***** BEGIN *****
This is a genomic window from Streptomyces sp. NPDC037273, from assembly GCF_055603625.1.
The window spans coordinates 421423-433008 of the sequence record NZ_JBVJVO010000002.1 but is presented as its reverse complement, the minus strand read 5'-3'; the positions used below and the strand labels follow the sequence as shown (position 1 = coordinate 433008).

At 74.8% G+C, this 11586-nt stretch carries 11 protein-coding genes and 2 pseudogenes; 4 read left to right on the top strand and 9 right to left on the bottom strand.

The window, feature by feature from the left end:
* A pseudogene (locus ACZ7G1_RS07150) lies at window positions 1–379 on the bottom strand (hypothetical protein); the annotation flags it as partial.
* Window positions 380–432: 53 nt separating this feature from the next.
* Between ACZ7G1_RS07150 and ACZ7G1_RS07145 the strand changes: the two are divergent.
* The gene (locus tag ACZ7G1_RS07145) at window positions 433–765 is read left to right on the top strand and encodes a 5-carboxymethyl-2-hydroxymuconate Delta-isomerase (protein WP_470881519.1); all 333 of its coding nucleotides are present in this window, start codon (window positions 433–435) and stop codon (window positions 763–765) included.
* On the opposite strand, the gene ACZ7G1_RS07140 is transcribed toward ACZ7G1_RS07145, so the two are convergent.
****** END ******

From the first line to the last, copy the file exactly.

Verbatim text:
This is a genomic window from Streptomyces sp. NPDC037273, from assembly GCF_055603625.1.
The window spans coordinates 421423-433008 of the sequence record NZ_JBVJVO010000002.1 but is presented as its reverse complement, the minus strand read 5'-3'; the positions used below and the strand labels follow the sequence as shown (position 1 = coordinate 433008).

At 74.8% G+C, this 11586-nt stretch carries 11 protein-coding genes and 2 pseudogenes; 4 read left to right on the top strand and 9 right to left on the bottom strand.

The window, feature by feature from the left end:
* A pseudogene (locus ACZ7G1_RS07150) lies at window positions 1–379 on the bottom strand (hypothetical protein); the annotation flags it as partial.
* Window positions 380–432: 53 nt separating this feature from the next.
* Between ACZ7G1_RS07150 and ACZ7G1_RS07145 the strand changes: the two are divergent.
* The gene (locus tag ACZ7G1_RS07145) at window positions 433–765 is read left to right on the top strand and encodes a 5-carboxymethyl-2-hydroxymuconate Delta-isomerase (protein WP_470881519.1); all 333 of its coding nucleotides are present in this window, start codon (window positions 433–435) and stop codon (window positions 763–765) included.
* On the opposite strand, the gene ACZ7G1_RS07140 is transcribed toward ACZ7G1_RS07145, so the two are convergent.